The following is a suggested script for the safety training. The text in regular type is the text contained in the official safety policy. The text in italics has additional information the trainer may wish to give. At a minimum, make sure the trainees hear and understand all the text in regular type. You should have one set of four handouts printed out for each in-person trainee; if you are doing a Skype training, you should be sure each trainee can follow the training on the Web site.
Safety policy for legal minors:
During this safety training, you can follow along on your cell phone or laptop. Go to the following Web page: uucpa-cyre DOT org SLASH safety HYPHEN policy. Our basic safety policy is very short. it reads as follows:
The Unitarian Universalist Church of Palo Alto (UUCPA) provides a safe environment for legal minors in our programs. To that end, we follow the child protection procedures and emergency procedures listed below.
The first sentence is our basic policy. The second sentence outlines what we’re going to do in this safety training — review the safety procedures you need to follow.
I/ Child protection procedures:
A. Annual safety training for all volunteers and paid staff working with legal minors
The Sunday school year runs from August 1 to July 31. Each year, as soon as practical in the Sunday school year, all volunteer and paid staff working with legal minors will complete an annual safety training conducted by the Associate Minister of Religious Education or by another person designated by the Board of Trustees. During the training, paid and volunteer staff will do the following:
1. Code of Ethics:
Please take a handout of the Code of Ethics. Or look at it on your device.
Paid and volunteer staff will read the “Code of Ethics” (see Attachment A), show that they understand the Code, have an opportunity to ask any questions about the Code, and then sign and date the Code.
Please read the Code of Ethics, but don’t sign it until I ask you a quiz question. [Then ask each trainee one quiz question from the following pool of questions:]
1. Should you become sexually involved with a young person in your care? [NO]
2. Should you use young people to fulfill your own needs? [NO]
3. Are young people vulnerable to inappropriate behavior by adults? [YES]
4. Should you engage in sexual or seductive behavior with young people in your care? [NO]
5. Should you engage in erotic behavior with young people in your care? [NO]
6. Should you have a social network outside your religious education responsibility? [YES]
7. Should you be willing to seek assistance when you become aware of a situation requiring expert help or intervention? [YES]
8. Should you verbally, emotionally, or physically abuse a young person in your care? [NO]
[If you have more than 8 trainees, repeat the questions.]
2. Mandated reporters:
Paid and volunteer staff will be given basic information about reporting suspected child abuse, and will be provided with copies of “Mandated reporters — Who are they, and what do they do?” (Attachment B). At the beginning of their employment, paid staff who are mandated reporters will be required to sign the form on the back of “Mandated reporters — Who are they, and what do they do?” and during the annual safety training, they will be given a chance to review that form, and ask any questions they might have.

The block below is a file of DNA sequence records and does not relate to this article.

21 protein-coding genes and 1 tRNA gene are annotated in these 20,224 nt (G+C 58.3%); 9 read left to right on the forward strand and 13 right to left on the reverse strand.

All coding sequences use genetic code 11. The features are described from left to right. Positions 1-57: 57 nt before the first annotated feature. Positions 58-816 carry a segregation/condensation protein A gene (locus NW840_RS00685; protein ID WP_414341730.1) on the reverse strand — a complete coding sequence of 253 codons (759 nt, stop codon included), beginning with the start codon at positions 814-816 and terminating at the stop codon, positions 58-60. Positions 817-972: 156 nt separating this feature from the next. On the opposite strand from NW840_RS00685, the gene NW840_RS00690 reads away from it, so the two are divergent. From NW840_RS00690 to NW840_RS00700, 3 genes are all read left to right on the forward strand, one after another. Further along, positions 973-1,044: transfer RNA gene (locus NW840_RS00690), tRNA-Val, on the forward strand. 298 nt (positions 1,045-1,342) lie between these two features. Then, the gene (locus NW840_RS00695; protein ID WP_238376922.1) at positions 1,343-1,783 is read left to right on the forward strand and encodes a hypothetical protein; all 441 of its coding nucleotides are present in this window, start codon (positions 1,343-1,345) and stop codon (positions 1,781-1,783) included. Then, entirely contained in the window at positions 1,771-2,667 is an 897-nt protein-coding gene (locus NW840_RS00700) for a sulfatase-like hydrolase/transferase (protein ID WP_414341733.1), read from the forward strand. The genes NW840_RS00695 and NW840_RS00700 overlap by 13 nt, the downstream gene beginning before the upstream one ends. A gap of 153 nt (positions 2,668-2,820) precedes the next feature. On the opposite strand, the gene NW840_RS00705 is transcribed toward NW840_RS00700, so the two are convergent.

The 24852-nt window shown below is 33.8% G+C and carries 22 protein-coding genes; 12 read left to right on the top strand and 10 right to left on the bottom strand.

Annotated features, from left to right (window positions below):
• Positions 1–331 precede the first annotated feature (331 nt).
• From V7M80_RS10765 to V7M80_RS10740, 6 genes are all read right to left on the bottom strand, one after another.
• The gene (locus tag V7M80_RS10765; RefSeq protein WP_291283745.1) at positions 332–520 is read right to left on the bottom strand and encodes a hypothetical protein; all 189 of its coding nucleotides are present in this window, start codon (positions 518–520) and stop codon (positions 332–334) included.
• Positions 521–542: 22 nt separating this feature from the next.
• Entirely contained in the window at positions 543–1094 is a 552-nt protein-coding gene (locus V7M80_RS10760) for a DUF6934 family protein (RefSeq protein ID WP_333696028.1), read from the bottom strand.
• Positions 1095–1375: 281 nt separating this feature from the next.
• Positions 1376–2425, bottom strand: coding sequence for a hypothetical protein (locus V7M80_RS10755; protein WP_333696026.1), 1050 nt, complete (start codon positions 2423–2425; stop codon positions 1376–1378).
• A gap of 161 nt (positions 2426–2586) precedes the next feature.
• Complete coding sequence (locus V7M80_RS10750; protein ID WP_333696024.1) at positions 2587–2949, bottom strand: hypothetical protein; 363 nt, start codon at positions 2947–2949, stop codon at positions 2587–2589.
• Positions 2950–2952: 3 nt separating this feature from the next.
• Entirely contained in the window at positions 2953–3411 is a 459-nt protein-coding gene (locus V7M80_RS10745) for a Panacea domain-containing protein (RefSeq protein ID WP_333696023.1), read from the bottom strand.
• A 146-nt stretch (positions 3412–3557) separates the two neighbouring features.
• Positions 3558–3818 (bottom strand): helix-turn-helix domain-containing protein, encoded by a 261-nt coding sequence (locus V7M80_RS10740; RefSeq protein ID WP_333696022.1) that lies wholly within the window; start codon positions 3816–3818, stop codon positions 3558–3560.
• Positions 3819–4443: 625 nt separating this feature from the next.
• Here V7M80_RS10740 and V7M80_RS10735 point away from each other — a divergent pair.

Please review the mandated reporting information. If you are a volunteer, you do NOT need to read the second page, as that applies to paid staff only. If you are a mandated reporter in your professional life, you should check and see if you are also a mandated reporter for this volunteer position; please ask a supervisor at your place of employment for that information. If you are volunteer who is not a mandated reporter, my understanding is that the law encourages you, but does not require you, to report suspected abuse. If you suspect a minor in your care is being abused, you can report it yourself, or you may wish to tell one of the paid staffers who is a mandated reporter about the suspected abuse, and that paid staffer would then be required by law to report. Paid staffers who are mandated reporters on campus include all the child care workers, the Religious Education Assistant, and the Ministers.
If you are a paid staffer, and you are taking this training, we strongly encourage you to take the online training provided by the State of California, and we will pay you for the three hours this training typically takes. Please consult your supervisor about which state training would be best for you.
3. Review child protection procedures:
Paid and volunteer staff will review the child protection procedures they must follow, as described in the next section, “Ongoing child protection policies.”
B. Ongoing child protection procedures
All paid and volunteer staff will follow these child protection procedures at all times:
1. Two-deep rule:
Never be alone one-on-one with a legal minor behind closed doors. There should always be at least two adults and one child, or two children and one adult. (The only exception is for parents/guardians with their own children.) This is especially important in rooms without windows (e.g., bathrooms), and in cars for field trips.
So, for example:
a. When you are acting in your role as teacher, child care provider, or advisor, NEVER offer to give a ride home to a legal minor unless there will be someone else along AT ALL TIMES.